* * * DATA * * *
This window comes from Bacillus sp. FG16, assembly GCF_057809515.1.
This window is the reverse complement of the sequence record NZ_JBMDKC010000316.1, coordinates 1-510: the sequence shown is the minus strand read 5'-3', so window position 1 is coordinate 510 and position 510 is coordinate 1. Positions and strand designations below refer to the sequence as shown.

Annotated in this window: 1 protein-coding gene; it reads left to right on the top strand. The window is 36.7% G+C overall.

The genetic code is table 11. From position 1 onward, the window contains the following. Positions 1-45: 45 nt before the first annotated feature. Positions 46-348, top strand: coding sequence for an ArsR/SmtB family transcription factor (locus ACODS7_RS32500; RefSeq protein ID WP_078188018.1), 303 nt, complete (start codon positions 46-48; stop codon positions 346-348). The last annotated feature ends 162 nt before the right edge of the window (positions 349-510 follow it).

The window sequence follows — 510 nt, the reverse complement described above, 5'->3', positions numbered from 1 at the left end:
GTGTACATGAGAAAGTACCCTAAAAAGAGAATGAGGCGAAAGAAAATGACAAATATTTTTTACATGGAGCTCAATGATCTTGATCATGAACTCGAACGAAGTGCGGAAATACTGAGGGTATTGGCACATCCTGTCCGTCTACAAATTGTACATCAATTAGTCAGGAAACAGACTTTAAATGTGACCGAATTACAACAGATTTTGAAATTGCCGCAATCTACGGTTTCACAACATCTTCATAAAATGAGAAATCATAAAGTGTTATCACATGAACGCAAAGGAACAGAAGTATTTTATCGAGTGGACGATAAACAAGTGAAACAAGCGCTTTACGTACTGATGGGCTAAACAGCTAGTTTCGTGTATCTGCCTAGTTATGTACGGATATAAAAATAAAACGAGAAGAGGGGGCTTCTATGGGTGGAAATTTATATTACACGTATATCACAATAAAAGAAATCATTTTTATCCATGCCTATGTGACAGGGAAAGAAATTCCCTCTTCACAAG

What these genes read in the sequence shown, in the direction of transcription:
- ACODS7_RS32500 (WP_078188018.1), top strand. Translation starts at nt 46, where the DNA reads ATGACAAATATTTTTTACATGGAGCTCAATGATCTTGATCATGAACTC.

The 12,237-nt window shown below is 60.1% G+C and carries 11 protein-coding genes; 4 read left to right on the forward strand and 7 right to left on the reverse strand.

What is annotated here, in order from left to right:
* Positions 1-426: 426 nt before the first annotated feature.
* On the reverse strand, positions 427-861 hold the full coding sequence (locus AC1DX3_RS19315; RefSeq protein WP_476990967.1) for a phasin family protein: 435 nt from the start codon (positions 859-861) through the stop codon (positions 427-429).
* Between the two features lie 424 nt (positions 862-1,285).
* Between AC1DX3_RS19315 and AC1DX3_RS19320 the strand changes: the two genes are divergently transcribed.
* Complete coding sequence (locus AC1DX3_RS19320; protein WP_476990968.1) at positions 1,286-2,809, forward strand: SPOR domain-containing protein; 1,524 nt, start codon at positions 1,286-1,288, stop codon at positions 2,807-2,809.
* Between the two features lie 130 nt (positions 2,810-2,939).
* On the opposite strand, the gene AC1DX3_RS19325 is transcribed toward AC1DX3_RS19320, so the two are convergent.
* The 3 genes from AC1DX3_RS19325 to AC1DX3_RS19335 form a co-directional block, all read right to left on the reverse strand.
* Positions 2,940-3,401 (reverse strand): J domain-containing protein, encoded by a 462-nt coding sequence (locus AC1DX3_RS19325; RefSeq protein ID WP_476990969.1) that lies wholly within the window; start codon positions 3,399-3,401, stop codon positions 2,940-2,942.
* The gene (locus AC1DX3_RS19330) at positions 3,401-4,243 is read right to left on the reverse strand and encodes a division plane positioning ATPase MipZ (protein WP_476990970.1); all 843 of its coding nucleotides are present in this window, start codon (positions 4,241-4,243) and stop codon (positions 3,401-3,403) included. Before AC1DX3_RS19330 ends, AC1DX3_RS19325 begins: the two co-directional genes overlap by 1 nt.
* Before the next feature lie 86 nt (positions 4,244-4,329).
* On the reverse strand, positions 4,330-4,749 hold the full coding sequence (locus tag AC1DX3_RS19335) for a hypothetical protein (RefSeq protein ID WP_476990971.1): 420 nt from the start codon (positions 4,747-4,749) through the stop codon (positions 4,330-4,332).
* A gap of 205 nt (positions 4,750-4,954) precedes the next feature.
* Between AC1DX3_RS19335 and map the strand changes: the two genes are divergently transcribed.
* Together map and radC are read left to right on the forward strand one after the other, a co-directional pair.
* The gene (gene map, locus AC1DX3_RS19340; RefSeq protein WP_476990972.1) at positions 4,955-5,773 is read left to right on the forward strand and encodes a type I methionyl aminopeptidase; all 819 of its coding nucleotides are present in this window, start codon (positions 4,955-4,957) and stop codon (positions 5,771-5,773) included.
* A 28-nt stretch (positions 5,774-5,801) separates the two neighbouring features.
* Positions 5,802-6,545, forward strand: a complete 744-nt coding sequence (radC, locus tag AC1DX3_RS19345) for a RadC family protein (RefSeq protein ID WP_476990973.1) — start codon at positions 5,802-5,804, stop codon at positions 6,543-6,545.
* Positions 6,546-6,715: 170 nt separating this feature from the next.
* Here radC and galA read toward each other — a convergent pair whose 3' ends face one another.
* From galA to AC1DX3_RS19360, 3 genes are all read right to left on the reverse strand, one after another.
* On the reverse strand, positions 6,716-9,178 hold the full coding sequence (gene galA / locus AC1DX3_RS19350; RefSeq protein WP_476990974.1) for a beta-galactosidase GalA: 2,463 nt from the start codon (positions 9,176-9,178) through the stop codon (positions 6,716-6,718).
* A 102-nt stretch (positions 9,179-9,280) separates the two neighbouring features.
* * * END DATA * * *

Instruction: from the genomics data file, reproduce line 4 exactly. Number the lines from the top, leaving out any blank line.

The genetic code is table 11. From position 1 onward, the window contains the following. Positions 1-45: 45 nt before the first annotated feature. Positions 46-348, top strand: coding sequence for an ArsR/SmtB family transcription factor (locus ACODS7_RS32500; RefSeq protein ID WP_078188018.1), 303 nt, complete (start codon positions 46-48; stop codon positions 346-348). The last annotated feature ends 162 nt before the right edge of the window (positions 349-510 follow it).